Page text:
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OEKOTEX® Standard 100

Textile’s confidence – this is the motto of the independent pollutant tests according to OEKO-TEX® Standard 100 since 1992 for textile products of all kinds that are impeccable with health. There are four product classes, with the strictest criteria for Class I (textiles and textile toys for babies and toddlers up to the age of three).

The prerequisite for the certification of textile products in accordance with OEKO-TEX® Standard 100 is that all components of an article meet the required criteria without exception – in addition to the upper fabric, the sewing yarns, insoles, prints, etc., as well as Non-textile accessories such as buttons, zippers, rivets, etc.

Pollutant tests include:

  • Failure, such as carcinogenic dyes
  • Statutory chemicals such as formaldehyde, plasticizers, heavy metals or pentachlorphenol
  • According to current knowledge, hazardous substances, but not yet legally regulated or prohibited, such as pesticides, allergenic dyes or tin organic compounds
  • Parameters such as colour baths and a skin-friendly pH that serve the consumer’s health care

As a whole, the requirements go well beyond existing national laws. In addition to the upper fabric, – all side parts, such as sewing yarns, insoles, prints, etc., as well as non-textile accessories such as buttons, zippers, rivets, etc., meet all the side parts, for example, as well as non-textile accessories such as buttons, zippers, rivets, etc.

All lists will be available to you consumer protection tests and assessments shortly at the end of this text.

As ordinary consumers on the one hand and as manufacturers of sophisticated products on the other, we find ourselves in a dilemma again and again on this topic. This arises when consumer organisations, the media or even consumers make judgments in forums that we do not believe do justice to the facts, unjustifiably devalues products that do not deserve it or make judgments without proper themselves. To be informed or to inform your listeners or readers in detail.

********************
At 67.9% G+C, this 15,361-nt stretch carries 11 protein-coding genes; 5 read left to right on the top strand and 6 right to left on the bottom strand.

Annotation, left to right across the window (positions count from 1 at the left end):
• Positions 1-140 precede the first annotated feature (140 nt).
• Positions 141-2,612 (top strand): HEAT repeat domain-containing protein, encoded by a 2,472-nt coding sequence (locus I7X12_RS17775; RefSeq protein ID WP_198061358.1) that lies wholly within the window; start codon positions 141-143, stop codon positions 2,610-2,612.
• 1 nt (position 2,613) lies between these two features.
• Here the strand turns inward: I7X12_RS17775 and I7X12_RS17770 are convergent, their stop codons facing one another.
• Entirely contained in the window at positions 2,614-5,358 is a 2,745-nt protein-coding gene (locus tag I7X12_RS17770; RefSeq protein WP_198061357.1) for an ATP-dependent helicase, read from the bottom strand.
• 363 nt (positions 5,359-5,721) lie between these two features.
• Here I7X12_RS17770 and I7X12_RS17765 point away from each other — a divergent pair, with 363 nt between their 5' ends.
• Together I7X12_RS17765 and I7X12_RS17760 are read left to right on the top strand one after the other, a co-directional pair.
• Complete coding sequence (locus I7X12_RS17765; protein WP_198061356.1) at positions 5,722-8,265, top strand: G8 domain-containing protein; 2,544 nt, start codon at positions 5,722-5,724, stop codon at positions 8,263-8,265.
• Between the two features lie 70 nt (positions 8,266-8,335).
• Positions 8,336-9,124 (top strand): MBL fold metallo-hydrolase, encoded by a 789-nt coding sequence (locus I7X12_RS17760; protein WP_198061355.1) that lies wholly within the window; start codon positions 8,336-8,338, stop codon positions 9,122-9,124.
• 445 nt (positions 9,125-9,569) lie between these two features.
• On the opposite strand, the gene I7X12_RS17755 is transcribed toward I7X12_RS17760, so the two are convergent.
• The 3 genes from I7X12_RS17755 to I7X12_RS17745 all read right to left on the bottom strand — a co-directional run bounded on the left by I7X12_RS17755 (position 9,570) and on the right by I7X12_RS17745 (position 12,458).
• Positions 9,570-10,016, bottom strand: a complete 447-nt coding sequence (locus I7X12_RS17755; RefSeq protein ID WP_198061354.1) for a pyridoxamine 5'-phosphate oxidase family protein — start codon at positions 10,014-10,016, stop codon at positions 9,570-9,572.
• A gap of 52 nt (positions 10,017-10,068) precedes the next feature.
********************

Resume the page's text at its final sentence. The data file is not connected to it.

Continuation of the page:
We consider any supervisory body to be extremely important and sensible, both as a consumer and as a manufacturer. It is simply necessary to intervene if promises are not kept or there is a danger to people and the environment. To that extent, hats off to those who deal with it and do not shy away from conflicts.

What we do not like are contributions which, in our opinion, contribute to consumer insecurity rather than promoting awareness and enabling the consumer to make his own judgments through knowledgeable information. Therefore here is a comment on two test criteria, which are also often brought into play by the magazine ÖKOTEST. It is the content and danger of organic tin compounds and organic halogen compounds.

Tin Organic Compounds (OZV)

The OEKOTEX standard® 100 sets the limit value of OZV (tin organic compounds) at 0.5 mg/kg or 1.0 mg/kg (e.g. MBT). The method for determining the tin organic compounds is based on extraction of the material with an organic solvent and subsequent derivatization with sodium tetraethylborate. The tests are carried out in the cleaned (“clean-up”) extracts by gas-chromatographic means (MSD). ÖKOTEST had tested one of our shirts a few years ago, everything was well, only the content of tin organic compounds was reprimanded with a value of MBT 2.1 μg/kg and DBT 1.5 μg/kg, total OZV 3.6 μg/kgg. If one calculates in milligrams, for the sake of preatability, that is 0.0036 mg per kg. A hyphp shirt weighs in on the baby sizes between 74 g and 80 g. It follows that between 0.000266 mg 0.000288 mg of tin organic compounds (OZV) are contained in a shirt. All values are below the OEKOTEX 100 Class 1 limits.